The Highest Court of France i.e the Cour De Cassation in Uber France v. MAX2 was of the opinion that the drivers are the employees of the company and not self-employed agents. The Court evolved a test to determine whether a person will fall under the category of self-employed or employee and laid down that if person is able is to develop his own client base along with fixing of tariff and setting up of terms and conditions, he will be viewed as self-employed. However, in case of an Uber driver, the driver follows the orders of the company and the relationship between them is of subordination and thus, held that drivers hired by Uber are its employees.
Recently, on February 19, 2021 the Supreme Court of U.K. in Uber B.V. and ors. v. Aslam and ors.3 ruled that Uber drivers belong to the category of “workers” and not “independent contractors” due to the significant amount of control and influence exerted by the company over their drivers.
As stated above, there are no specific rules in India that holds the cab aggregators responsible for the harassment meted by the riders due to the negligent act of their driver. The Courts pays no heed to these ‘intermediaries’ even when heinous crimes like sexual harassment is committed by their drivers. The Delhi High Court in Shiv Kumar Yadav vs. The State of NCT of Delhi4 convicted an Uber driver for the offence of rape, but did not hold the company liable for the act committed by their driver. Such instances are testament to how cab aggregators are not held responsible for the acts done by their drivers even during their tenure of (what is essentially) employment.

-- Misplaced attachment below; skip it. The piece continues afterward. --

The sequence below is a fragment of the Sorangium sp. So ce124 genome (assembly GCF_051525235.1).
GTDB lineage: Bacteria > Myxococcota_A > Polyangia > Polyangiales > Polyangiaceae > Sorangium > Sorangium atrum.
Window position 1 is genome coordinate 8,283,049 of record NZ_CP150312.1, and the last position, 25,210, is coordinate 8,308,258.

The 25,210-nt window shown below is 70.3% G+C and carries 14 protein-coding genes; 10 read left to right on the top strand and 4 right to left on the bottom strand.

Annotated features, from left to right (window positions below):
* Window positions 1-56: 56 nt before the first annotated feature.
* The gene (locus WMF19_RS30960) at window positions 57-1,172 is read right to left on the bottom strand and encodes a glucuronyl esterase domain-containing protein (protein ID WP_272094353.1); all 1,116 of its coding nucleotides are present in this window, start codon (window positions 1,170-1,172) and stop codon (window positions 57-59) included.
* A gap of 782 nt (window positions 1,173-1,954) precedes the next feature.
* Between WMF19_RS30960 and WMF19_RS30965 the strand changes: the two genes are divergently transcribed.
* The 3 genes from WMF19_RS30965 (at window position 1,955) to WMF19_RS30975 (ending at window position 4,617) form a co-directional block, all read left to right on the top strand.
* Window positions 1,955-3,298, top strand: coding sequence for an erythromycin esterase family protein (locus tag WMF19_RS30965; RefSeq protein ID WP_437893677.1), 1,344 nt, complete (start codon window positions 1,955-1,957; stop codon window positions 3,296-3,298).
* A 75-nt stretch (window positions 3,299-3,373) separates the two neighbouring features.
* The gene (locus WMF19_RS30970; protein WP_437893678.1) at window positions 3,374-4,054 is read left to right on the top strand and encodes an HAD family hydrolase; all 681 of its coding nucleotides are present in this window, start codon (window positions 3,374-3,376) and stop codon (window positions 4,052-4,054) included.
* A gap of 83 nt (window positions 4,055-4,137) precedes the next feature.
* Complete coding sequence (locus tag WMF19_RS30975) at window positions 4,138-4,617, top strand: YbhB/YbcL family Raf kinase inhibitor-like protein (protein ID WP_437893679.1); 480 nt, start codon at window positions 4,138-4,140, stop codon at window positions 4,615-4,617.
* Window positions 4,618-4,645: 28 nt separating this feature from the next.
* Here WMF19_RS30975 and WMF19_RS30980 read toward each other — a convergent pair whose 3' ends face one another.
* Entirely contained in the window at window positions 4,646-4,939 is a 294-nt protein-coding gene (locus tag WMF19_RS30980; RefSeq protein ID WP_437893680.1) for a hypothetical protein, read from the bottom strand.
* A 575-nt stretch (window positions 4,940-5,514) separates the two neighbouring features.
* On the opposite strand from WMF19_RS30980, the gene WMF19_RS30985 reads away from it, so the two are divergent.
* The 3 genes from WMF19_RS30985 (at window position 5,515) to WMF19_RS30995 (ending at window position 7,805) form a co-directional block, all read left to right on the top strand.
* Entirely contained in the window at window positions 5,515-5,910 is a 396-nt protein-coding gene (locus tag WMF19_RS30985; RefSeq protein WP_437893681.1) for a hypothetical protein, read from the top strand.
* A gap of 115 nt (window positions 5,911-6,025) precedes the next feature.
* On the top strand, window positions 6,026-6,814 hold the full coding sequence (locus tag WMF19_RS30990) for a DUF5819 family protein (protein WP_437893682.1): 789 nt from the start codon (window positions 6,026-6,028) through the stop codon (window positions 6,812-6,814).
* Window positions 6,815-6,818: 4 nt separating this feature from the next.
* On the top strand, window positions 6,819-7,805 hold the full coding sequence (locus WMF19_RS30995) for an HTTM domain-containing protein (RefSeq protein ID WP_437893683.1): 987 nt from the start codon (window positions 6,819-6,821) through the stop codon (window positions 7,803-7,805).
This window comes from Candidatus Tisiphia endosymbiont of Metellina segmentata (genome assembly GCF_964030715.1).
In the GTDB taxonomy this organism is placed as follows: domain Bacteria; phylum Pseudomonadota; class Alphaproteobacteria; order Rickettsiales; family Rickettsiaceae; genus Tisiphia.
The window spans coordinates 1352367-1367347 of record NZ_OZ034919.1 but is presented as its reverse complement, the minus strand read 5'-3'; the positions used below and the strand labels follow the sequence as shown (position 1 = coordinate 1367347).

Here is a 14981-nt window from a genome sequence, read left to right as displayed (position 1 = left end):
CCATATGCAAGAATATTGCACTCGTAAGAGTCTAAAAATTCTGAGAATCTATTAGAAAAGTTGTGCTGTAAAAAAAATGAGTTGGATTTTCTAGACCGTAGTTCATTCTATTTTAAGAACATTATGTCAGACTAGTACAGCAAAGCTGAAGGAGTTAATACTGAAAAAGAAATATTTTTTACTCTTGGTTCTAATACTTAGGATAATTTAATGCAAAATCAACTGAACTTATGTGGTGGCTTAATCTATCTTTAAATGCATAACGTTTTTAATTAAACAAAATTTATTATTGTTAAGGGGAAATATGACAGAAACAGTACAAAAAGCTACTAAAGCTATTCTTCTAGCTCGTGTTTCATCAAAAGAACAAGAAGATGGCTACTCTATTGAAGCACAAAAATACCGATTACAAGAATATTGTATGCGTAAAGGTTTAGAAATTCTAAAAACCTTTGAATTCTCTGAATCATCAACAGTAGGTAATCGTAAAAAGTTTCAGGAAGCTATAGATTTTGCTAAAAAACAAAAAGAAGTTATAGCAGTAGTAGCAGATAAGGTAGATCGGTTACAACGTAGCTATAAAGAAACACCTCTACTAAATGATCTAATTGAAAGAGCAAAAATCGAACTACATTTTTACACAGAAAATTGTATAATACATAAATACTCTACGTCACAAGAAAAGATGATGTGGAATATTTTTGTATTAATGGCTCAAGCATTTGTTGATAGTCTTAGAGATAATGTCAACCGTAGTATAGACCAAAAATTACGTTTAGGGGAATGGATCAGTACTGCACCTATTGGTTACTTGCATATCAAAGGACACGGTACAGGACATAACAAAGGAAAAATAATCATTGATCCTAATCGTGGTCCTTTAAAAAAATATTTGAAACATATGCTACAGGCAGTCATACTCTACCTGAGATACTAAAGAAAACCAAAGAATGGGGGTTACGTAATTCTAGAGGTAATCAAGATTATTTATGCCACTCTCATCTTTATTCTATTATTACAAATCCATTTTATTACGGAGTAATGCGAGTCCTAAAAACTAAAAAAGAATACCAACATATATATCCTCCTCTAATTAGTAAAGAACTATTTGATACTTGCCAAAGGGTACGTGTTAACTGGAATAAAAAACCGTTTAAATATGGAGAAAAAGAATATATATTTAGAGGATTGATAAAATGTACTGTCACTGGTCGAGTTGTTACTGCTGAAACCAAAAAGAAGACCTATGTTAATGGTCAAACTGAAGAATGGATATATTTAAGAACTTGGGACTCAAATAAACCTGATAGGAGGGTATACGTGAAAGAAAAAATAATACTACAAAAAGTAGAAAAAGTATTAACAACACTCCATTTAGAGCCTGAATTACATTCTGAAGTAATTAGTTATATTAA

With ride hailing services becoming a quotidian for daily commuters, a new targeted policy with new set definitions of employer, employee and independent contractor, and their respective legal liabilities must be introduced as it is the imperative need of the hour.
It is commonplace for consumers not to read the contractual terms and conditions to which they agree automatically to avail the services of mobile applications, and wherein the cab aggregators disclaim all liability for the fault of their drivers and service providers. Thus, there cannot be any ad ideam in such agreements. Such contracts can be termed as unfair agreements and even if we say that the consumer can be put at fault for not reading the entire agreement, it still cannot be negated that the contract is essentially unilateral and unfair. The contract still puts the aggregators in a dominant position and protects them in entirety against all acts of its drivers. Such agreements can be declared void by the Indian Courts on the ground of being unfair.5
Indian courts, in the interest of justice for innocent consumers must evolve a policy in line with the principles established by foreign courts to punish the aggregators for their deficient services.
With the increase in such application-based cab services the safety of and service to the passengers must be prioritized over all else and it is high time that the cab aggregators were saddled with the responsibility of properly serving and protecting their own customers.
1Civil Action No. 15-257 (JEB)
2Ruling n°374 – 4 march 2020 (Appeal n° 19-13.316)
3EWCA Civ 2748
5Section 2(46) of the Consumer Protection Act.